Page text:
Sunday, March 09, 2008

In defense of playoff losing quarterbacks: Warren Moon

In a post below, we've been discussing the merits of Warren Moon. As often happens in such discussions, Moon's team's failings in the playoffs came up. Indeed, Moon's record as a playoff starter was 3-7, so you may believe Moon was a poor playoff performer.

But if you look at Warren Moon's playoff stats, you see a very good performer. He completed 64.3% of his passes, had 7.0 yards per attempt, and averaged 283 passing yards and 1.7 touchdown passes per game. He played very well in a lot of close losses: he threw for 315 yards and 2 TDs in a 3 point loss, 325 yards and 3 TDs in a 2 point loss, and 371 yards and 4 TDs in a 3 point loss. He had four consecutive playoff games with completion percentages between 70% and 75%. He had five consecutive playoff games with ratings between 91.8 and 118.4. By the numbers, he was a very good playoff quarterback.

Why, then, did Moon have a 3-7 record in the playoffs? It had less to do with Moon's failings than the failings of his teams' defenses: in Moon's 10 playoff starts, his team gave up an average of 26 points per game.

What does 26 points allowed per game mean?

In 2001, Tom Brady became a clutch playoff quarterback, but the Patriots didn't score 26 points in a single playoff game. If the defense had given up 26 points in any of their playoff games, would they still win the Super Bowl? Would Brady still be "clutch"?

In 2007, Eli Manning became a clutch playoff quarterback, but the Giants didn't score 26 points in a single playoff game. If the defense had given up 26 points in any of their playoff games, would they still win the Super Bowl? Would Manning still be "clutch"?

I'm not saying Brady and Manning should not be praised for their playoff performances. We can rightly appreciate the performances of quarterbacks who come through with big plays late in games. But should we still hold team playoff losses against a quarterback?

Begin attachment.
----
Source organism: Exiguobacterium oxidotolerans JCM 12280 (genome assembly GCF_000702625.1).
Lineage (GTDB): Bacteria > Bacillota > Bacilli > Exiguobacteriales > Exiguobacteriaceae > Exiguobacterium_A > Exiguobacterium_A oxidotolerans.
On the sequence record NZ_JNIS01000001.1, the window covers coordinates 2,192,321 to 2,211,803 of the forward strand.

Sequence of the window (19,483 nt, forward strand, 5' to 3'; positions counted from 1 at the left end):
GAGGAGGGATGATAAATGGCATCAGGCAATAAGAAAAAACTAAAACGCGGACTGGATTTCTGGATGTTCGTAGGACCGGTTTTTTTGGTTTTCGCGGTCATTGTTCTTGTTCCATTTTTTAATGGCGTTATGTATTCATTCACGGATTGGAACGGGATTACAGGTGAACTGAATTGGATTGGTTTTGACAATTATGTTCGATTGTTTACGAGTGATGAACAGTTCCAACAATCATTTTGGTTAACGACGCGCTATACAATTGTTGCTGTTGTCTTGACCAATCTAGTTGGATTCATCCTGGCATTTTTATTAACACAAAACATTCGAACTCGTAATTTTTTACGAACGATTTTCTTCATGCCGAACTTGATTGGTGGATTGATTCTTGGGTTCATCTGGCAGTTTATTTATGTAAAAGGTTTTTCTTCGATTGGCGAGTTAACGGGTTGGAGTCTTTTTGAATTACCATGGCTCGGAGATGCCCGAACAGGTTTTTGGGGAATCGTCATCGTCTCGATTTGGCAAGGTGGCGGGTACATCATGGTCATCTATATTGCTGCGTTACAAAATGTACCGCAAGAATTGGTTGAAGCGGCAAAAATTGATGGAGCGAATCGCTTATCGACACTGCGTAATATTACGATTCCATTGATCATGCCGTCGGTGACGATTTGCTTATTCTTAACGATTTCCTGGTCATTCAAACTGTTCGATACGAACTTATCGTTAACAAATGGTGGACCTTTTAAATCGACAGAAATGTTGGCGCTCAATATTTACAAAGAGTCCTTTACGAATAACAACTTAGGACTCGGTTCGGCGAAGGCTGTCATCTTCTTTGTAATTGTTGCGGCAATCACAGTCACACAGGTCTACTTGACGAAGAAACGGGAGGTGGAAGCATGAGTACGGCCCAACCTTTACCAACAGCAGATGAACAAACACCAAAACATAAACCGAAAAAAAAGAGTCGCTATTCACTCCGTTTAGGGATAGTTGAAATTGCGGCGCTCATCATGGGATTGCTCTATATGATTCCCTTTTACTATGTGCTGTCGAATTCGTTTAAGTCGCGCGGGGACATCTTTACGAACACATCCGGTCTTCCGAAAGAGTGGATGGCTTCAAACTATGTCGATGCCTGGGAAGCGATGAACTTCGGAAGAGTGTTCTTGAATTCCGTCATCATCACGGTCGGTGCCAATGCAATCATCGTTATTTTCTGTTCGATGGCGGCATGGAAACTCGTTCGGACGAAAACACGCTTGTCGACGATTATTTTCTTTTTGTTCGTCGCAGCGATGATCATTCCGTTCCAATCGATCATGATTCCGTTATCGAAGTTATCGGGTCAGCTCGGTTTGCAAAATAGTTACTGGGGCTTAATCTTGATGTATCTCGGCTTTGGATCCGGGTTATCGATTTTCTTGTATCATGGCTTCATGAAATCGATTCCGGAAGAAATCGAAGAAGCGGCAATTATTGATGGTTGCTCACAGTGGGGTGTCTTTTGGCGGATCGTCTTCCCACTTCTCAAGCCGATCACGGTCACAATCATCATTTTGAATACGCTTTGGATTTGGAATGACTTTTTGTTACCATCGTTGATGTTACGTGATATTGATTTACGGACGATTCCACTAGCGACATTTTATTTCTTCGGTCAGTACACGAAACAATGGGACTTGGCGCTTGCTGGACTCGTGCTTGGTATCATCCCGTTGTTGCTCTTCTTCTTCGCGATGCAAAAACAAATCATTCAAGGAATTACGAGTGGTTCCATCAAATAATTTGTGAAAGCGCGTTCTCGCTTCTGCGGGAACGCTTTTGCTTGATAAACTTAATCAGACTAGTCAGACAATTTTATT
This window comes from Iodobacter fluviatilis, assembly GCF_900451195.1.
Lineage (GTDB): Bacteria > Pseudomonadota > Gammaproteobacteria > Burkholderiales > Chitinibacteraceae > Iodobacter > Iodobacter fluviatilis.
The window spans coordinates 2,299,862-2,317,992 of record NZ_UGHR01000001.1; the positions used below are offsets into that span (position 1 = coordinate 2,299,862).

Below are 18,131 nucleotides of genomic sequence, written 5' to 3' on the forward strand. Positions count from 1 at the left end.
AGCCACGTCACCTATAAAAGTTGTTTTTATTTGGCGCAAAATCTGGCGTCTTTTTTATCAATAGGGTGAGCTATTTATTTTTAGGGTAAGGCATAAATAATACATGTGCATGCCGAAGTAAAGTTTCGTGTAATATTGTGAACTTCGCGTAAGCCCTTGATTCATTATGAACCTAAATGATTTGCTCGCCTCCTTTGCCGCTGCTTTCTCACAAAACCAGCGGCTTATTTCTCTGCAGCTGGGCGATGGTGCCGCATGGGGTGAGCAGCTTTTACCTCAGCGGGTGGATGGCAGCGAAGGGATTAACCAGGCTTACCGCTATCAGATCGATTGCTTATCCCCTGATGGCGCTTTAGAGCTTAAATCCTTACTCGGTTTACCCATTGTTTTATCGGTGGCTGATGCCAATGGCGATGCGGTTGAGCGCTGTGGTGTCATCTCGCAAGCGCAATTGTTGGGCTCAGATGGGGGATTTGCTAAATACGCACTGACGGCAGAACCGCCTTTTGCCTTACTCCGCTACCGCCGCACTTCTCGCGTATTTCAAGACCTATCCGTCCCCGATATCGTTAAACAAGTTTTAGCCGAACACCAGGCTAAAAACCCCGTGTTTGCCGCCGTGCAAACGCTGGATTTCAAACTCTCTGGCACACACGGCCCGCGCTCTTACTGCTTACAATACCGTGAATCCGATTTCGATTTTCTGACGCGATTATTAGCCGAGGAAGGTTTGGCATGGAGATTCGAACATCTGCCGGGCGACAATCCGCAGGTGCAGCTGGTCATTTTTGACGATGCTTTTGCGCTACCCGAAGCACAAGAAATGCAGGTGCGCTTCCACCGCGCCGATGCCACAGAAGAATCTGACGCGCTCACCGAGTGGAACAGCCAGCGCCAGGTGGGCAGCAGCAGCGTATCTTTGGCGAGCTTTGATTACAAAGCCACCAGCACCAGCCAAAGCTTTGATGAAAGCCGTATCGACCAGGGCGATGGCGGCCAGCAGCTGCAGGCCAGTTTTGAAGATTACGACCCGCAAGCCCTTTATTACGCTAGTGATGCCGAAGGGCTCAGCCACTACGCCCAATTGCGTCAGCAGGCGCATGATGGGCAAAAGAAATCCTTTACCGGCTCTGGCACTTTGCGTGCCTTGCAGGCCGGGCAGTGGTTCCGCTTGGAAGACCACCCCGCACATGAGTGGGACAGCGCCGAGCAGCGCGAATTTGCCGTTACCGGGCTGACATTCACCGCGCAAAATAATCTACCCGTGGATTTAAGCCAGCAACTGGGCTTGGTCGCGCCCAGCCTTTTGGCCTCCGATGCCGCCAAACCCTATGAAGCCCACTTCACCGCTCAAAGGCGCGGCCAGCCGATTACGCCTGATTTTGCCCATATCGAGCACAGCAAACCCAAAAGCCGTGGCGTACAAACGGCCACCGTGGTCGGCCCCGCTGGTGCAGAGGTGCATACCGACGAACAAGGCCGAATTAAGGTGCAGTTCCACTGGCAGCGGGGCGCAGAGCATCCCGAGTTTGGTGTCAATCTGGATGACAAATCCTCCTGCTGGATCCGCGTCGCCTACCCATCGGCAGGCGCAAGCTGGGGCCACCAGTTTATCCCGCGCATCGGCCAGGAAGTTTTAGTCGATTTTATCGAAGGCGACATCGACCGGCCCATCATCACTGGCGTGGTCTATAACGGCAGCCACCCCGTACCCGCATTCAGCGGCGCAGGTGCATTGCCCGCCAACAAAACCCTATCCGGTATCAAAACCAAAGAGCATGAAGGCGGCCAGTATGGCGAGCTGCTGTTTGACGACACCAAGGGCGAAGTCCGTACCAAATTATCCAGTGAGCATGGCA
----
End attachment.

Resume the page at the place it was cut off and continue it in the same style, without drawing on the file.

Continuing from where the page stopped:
A look at individual performances shows that Warren Moon often played excellent football in the playoffs. His teams usually lost because they played badly on defense. Why, precisely, would should we blame Moon for these losses, and consider him a lesser quarterback?


  1. I remember being incredibly sad when Houston scrapped the run-and-shoot and traded Moon in 1994. I agree completely with you - it was often the defense that failed.

    Back then, a lot of people were hypothesizing that there was something about run-and-shoot offenses that prevented playoff success - they couldn't score in the red zone, they couldn't protect leads, or something similar. Now that the Patriots have (essentially) run the run-and-shoot for several years now and had considerable success, maybe that can be put to rest.

  2. PV,

    I have often marveled at the effect playoff losses and wins have on the reputation of a quarterback. I was awed by an announcer's opinion that if Brady won this last Super Bowl he would solidify himself among the best ever, whereas a loss would send him back three spaces on the career game board. Its as though quarterbacks face off without teams at all, more like heavy weight boxers.

    Also, I recently started a Vikings blog of my own, and I would greatly appreciate it if you could put a link to it on yours. I have already done likewise for you, of course.



  3. Anonymous5:12 AM

    I don't think you can judge how those games went without actually watching them. My recollection of some of those games is the Oilers just couldn't get momentum back--that in crunch time Elway and Reich outplayed Moon significantly. Was the defense bad? Or is this a symptom also of how the offense was playing? I know the Oilers had 4, 5 defensive Pro Bowlers for many seasons.


  4. 26 points per game allowed, and I can't judge? 26 points per game! They could have had 11 Pro Bowl defenders, and it doesn't change the fact that in Moon's playoff career, his team's gave up 26 points per game.

    My point is a lot of the quarterbacks we consider playoff heroes wouldn't be considered playoff heroes if they didn't play with good defenses. Moon had very good playoff stats in the early 90s, and the reason guys like "Elway and Reich" outplayed Moon is because the Oiler defense allowed them too. But "significantly"? Look at the stats for Moon--he had great games! If somebody like Frank Reich outplayed a guy that threw for 371 yards and 4 TDs, and you're blaming the guy with 371 yards and 4 TDs instead of the defense that couldn't protect a 30+ point lead, I don't even know what to say. If Moon had played with better defenses, he'd be a playoff hero, too.

    Factors outside the quarterback's control affect whether the team wins or loses playoff games, yet we insist on crediting or blaming the QB's legacy for these games.